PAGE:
Over 125 members of ethnic media and immigrants rights groups across the country convened in the basement of the Japanese American Cultural Center in Los Angeles on Tuesday, Sept. 21.

None of us seemed to care that we were crammed in the JACC conference room, stuffy from the warmth of a typical LA end-of-summer day. As nonprofit organizations and cost-conscious ethnic media reporters, we were accustomed to working in such conditions. We were simply pleased to take part in this historic gathering.

At this New American Media (NAM) national summit, we all came prepared to tackle an issue that is at the top of our communities’ priority list: the immigration rights debate. We discussed the state of the immigration rights movement in our region and strategized ways to strengthen communications within the movement.

Keynote speaker Sergio Bendixen opened the summit with a summary of a groundbreaking NAM multilingual poll on the opinions of legal immigrants on the hot immigration debate. The poll showed that the immigrant community in the United States is “alarmed regarding the tone and substance of the current political debate on immigration policy.” A majority of legal immigrants – about 14 million Americans – report that the growing “anti-immigrant sentiment” has affected their families.

The summit continued beyond theories and numbers to real stories from not just those working directly with immigrants, but from ethnic media reporters themselves. Adrian Ramirez, Silicon Valley DeBug, gave a heartfelt presentation about growing up as the son of an undocumented immigrant. Even as a reporter, working hard to make up for his mother’s sacrifices, Ramirez shared that after all these years, he still feels like he “doesn’t fit in” and is “invisible.”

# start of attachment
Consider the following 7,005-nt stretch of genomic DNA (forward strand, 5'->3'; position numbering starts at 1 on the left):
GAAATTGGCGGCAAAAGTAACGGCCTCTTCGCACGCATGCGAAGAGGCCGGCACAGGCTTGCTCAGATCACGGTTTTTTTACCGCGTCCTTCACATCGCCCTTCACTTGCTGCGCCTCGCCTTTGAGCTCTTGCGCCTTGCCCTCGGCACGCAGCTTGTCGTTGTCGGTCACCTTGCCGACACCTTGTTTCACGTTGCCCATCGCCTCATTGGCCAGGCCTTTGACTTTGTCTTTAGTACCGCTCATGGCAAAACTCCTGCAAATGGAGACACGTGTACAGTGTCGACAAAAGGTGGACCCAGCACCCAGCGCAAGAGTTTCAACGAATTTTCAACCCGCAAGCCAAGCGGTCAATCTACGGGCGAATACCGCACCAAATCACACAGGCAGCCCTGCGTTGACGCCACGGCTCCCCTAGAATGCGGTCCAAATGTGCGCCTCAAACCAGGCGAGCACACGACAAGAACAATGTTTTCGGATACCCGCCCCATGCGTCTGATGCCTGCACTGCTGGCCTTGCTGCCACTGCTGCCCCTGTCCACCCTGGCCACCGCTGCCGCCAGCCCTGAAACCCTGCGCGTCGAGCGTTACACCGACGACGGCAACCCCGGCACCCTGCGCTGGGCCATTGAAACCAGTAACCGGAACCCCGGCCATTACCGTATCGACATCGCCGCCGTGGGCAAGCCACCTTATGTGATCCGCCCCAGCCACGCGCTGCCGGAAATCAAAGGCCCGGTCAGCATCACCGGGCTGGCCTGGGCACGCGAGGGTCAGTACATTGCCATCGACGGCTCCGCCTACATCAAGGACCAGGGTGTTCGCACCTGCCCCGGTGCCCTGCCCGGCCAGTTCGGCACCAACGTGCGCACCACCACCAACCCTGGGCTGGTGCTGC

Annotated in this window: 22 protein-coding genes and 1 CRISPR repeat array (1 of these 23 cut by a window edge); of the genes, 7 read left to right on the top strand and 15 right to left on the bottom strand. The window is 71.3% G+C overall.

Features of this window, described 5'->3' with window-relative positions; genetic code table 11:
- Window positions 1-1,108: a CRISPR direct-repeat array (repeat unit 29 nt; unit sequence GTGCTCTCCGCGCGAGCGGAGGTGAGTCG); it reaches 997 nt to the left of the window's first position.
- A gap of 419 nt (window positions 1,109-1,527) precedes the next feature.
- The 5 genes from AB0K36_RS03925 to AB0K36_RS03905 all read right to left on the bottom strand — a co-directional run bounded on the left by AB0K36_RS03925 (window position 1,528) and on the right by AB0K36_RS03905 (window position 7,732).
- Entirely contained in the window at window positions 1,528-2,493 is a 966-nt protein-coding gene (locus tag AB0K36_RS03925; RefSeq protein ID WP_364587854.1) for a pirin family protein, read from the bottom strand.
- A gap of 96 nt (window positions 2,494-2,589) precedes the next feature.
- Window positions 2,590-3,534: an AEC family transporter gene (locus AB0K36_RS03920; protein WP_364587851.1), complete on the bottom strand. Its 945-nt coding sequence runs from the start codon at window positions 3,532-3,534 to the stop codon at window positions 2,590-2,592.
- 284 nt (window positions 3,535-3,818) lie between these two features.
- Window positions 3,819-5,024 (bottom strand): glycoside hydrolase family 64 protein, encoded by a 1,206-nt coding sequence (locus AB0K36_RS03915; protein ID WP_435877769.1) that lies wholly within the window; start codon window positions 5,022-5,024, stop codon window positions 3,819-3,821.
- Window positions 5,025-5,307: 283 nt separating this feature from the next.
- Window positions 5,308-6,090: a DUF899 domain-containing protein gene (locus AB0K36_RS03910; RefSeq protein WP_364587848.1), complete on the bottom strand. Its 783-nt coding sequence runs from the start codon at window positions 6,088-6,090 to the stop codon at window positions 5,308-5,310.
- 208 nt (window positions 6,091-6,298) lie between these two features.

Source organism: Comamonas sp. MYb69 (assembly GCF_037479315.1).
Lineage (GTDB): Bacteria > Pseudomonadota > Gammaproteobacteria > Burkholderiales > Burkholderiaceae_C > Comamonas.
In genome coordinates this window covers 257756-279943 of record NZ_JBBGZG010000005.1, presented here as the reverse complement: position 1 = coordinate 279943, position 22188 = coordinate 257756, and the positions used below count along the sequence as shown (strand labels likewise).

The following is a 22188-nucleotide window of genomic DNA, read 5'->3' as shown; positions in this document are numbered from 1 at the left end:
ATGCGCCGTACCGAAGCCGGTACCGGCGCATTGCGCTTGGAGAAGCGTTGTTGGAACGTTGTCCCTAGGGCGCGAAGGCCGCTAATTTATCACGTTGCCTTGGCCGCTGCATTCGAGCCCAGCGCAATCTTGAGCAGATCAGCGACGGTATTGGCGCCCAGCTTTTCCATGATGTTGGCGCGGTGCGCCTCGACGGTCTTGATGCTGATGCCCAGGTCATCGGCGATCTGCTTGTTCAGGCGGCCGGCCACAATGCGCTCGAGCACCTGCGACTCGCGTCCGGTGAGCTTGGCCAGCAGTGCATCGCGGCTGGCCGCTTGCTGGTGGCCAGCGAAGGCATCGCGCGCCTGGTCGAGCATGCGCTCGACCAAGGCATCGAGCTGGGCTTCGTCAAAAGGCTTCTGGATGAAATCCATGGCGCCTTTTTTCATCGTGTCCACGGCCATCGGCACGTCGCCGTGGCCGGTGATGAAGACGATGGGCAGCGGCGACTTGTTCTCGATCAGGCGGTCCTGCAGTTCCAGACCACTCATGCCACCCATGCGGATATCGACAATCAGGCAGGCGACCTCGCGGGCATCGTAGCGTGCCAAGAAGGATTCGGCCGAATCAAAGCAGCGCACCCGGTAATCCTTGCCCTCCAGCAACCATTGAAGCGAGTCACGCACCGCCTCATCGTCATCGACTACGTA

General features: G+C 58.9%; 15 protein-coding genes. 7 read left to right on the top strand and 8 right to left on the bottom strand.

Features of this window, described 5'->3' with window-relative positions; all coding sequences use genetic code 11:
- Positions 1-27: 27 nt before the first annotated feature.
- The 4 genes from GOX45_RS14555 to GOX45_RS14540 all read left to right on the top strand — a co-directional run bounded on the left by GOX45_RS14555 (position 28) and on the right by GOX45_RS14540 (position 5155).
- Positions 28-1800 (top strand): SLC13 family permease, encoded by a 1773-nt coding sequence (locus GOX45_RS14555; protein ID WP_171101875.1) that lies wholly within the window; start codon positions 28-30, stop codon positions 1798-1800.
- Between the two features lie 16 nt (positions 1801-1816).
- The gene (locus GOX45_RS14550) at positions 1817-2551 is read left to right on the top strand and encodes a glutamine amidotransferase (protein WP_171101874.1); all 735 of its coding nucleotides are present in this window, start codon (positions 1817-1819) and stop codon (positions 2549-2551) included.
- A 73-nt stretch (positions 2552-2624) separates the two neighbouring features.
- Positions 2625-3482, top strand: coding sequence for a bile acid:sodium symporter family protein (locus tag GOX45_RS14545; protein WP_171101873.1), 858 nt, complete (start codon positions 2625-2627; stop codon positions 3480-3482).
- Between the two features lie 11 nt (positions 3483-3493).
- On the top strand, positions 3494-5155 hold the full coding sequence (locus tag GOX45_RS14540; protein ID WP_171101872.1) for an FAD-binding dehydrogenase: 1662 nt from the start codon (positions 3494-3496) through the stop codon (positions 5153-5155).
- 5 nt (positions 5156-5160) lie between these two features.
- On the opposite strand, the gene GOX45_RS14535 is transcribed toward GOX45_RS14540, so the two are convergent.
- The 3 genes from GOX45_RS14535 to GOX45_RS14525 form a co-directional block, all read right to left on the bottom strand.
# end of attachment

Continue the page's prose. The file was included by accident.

Thuy Vu of Radio Saigon in Houston, Texas described how the immigration debate has reminded her that she was once an illegal immigrant, escaping from Vietnam on a boat that landed in Taiwan. She remembered the feeling when no nation was there to protect her and her family from the fishermen and other perils of the journey. As a former reporter for a mainstream newspaper, Vu moved to ethnic media in order to be able to tell the stories that reflected her and her community’s experiences and perspectives.

Vu reminded us that the job of ethnic media is to help “connect the dots” in this debate and to tell the stories of our respective communities.

In the Asian community in particular, opinions on this issue are wide and varied. It is important for us to understand and acknowledge people’s fears. It is also important that in order to make an impact on upcoming national legislation, we must first begin to work on unity within our own communities, as Hamid Khan of South Asian Network in Los Angeles said during his panel on the future of the immigration rights movement.

Ultimately, the summit reaffirmed the need for immigrants rights groups, human rights activists and ethnic media to work together. Only when we do this can we hope to improve the quality of life for immigrants and refugees.

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